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Kids not spending enough time outdoors

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Research has proven what many of us already assumed to be true: kids don't play outside enough. In fact, today’s children spend half as much time playing outdoors as their parents did.

On average, kids are enjoying the great outdoors for just a little over 4 hours a week, which is nothing compared to the 8.2 hours a week that the adults questioned as part of The National Trust survey spent outside as children.

This National Trust spoke to 1,001 parents, all with children between the ages of 4-14, and almost all of them (96%) thought that it was important that their offspring spend their childhood “connecting with nature”. Ironically enough, while 9 out of 10 parents said this, 83% of these same parents also felt that it was important their children learn to use technology.

However, child psychologist Dr. Sam Wass confirms that being outside does force children to use their imagination and creativity more as opposed to being indoors with the Internet and TV.

The National Trust released these survey results along with a list of 50 things for children to do before they turn 11 and ¾, to get them more interested in playing outside. The list included activities such as climbing a tree, hunting for bugs and stargazing.

National Trust ranger, Ed Anderson said: “This summer, we want to inspire kids and families all over the country to get outdoors, grab their perfect stick and kick start their story with nature. With the natural environment under pressure, we hope that instilling a love for nature in our children now will help us encourage them to continue to protect the beauty of the great outdoors for years and generations to come.”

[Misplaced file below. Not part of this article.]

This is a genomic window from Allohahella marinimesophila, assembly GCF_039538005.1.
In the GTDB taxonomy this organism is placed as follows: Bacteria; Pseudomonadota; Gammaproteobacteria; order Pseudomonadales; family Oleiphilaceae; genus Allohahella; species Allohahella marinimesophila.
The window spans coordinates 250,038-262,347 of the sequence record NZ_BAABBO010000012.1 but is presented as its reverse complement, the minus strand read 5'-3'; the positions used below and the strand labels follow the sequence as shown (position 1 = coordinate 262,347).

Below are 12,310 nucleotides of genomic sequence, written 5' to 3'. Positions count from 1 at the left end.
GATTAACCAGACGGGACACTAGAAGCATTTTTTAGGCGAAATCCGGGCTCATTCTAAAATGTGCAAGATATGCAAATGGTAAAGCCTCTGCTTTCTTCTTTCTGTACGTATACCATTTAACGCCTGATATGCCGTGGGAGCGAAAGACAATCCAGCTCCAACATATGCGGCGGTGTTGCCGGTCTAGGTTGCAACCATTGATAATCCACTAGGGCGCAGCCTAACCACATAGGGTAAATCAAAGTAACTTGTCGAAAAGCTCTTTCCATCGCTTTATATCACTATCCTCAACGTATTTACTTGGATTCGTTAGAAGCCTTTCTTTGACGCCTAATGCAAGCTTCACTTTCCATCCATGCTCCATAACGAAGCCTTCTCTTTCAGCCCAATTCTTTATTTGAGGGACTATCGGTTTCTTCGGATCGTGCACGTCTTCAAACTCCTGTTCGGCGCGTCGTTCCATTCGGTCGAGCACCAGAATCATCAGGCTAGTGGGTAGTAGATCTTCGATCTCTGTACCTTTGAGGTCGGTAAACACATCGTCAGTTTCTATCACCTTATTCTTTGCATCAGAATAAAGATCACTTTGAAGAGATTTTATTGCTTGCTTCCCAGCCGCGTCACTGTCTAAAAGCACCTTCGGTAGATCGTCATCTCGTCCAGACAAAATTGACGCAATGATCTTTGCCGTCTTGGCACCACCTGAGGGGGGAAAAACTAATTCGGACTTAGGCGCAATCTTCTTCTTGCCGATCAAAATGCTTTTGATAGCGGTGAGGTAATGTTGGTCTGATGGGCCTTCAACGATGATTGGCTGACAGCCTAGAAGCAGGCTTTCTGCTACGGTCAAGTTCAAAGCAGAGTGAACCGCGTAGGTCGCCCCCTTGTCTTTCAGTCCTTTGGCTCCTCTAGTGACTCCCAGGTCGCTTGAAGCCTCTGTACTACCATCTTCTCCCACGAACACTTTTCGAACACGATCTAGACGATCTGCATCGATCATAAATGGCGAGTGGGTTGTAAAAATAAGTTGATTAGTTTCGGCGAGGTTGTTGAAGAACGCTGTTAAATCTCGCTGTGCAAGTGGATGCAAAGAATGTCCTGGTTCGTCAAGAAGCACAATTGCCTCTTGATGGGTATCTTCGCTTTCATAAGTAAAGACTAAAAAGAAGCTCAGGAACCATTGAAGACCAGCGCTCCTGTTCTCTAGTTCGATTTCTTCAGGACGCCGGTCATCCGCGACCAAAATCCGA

Musician and Game of Thrones actor, Raleigh Ritchie, has partnered with the charity for this campaign and wrote a rap about the various things children can do and find outside. Sticks, for example, get a mention as they can be transformed into a magic wand or an archery bow.

“For some people, a stick is just a stick. However, I want to encourage young people to see that actually the possibilities are endless. It can be a pen, a sword, a witch’s broom, a dragon’s bone... anything,” he says.

 “That’s what childhood should be about: getting outdoors and going on adventures, using your imagination to customise the world you see and feeding that appetite for fresh air and fun.”

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